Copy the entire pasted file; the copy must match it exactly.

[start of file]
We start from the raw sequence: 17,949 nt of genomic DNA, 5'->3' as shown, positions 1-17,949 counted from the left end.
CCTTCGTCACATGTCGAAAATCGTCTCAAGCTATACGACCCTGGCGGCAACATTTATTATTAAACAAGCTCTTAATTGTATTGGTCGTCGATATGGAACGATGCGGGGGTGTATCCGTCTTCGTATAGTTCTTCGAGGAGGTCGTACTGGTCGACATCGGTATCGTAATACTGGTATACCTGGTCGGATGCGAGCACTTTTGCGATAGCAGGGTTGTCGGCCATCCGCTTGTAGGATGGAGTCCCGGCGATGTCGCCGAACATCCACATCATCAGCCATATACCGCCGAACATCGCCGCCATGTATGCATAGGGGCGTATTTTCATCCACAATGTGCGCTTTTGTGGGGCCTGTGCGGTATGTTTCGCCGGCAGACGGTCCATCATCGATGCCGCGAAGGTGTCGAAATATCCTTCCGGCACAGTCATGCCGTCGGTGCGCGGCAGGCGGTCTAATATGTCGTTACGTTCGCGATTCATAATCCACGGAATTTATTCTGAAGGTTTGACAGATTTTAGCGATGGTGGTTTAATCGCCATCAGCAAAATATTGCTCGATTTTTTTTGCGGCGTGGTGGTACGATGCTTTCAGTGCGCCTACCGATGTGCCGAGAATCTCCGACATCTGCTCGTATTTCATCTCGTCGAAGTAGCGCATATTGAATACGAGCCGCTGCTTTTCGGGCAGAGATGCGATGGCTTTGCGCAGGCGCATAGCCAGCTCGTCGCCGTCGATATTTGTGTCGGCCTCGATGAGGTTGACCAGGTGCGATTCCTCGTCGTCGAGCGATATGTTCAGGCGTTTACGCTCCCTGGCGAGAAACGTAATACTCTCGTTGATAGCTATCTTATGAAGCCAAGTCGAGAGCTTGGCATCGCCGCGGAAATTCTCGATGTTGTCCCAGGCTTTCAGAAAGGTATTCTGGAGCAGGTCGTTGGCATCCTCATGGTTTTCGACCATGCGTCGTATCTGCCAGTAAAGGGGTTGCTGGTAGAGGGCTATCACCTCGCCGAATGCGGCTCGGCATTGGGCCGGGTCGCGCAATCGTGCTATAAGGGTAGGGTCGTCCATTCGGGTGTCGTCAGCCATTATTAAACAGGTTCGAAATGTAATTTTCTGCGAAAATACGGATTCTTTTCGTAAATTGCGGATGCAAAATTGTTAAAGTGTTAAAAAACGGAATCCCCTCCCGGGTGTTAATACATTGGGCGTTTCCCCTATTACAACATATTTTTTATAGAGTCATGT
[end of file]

We start from the raw sequence: 17,949 nt of genomic DNA, 5'->3' as shown, positions 1-17,949 counted from the left end.
CCTTCGTCACATGTCGAAAATCGTCTCAAGCTATACGACCCTGGCGGCAACATTTATTATTAAACAAGCTCTTAATTGTATTGGTCGTCGATATGGAACGATGCGGGGGTGTATCCGTCTTCGTATAGTTCTTCGAGGAGGTCGTACTGGTCGACATCGGTATCGTAATACTGGTATACCTGGTCGGATGCGAGCACTTTTGCGATAGCAGGGTTGTCGGCCATCCGCTTGTAGGATGGAGTCCCGGCGATGTCGCCGAACATCCACATCATCAGCCATATACCGCCGAACATCGCCGCCATGTATGCATAGGGGCGTATTTTCATCCACAATGTGCGCTTTTGTGGGGCCTGTGCGGTATGTTTCGCCGGCAGACGGTCCATCATCGATGCCGCGAAGGTGTCGAAATATCCTTCCGGCACAGTCATGCCGTCGGTGCGCGGCAGGCGGTCTAATATGTCGTTACGTTCGCGATTCATAATCCACGGAATTTATTCTGAAGGTTTGACAGATTTTAGCGATGGTGGTTTAATCGCCATCAGCAAAATATTGCTCGATTTTTTTTGCGGCGTGGTGGTACGATGCTTTCAGTGCGCCTACCGATGTGCCGAGAATCTCCGACATCTGCTCGTATTTCATCTCGTCGAAGTAGCGCATATTGAATACGAGCCGCTGCTTTTCGGGCAGAGATGCGATGGCTTTGCGCAGGCGCATAGCCAGCTCGTCGCCGTCGATATTTGTGTCGGCCTCGATGAGGTTGACCAGGTGCGATTCCTCGTCGTCGAGCGATATGTTCAGGCGTTTACGCTCCCTGGCGAGAAACGTAATACTCTCGTTGATAGCTATCTTATGAAGCCAAGTCGAGAGCTTGGCATCGCCGCGGAAATTCTCGATGTTGTCCCAGGCTTTCAGAAAGGTATTCTGGAGCAGGTCGTTGGCATCCTCATGGTTTTCGACCATGCGTCGTATCTGCCAGTAAAGGGGTTGCTGGTAGAGGGCTATCACCTCGCCGAATGCGGCTCGGCATTGGGCCGGGTCGCGCAATCGTGCTATAAGGGTAGGGTCGTCCATTCGGGTGTCGTCAGCCATTATTAAACAGGTTCGAAATGTAATTTTCTGCGAAAATACGGATTCTTTTCGTAAATTGCGGATGCAAAATTGTTAAAGTGTTAAAAAACGGAATCCCCTCCCGGGTGTTAATACATTGGGCGTTTCCCCTATTACAACATATTTTTTATAGAGTCATGT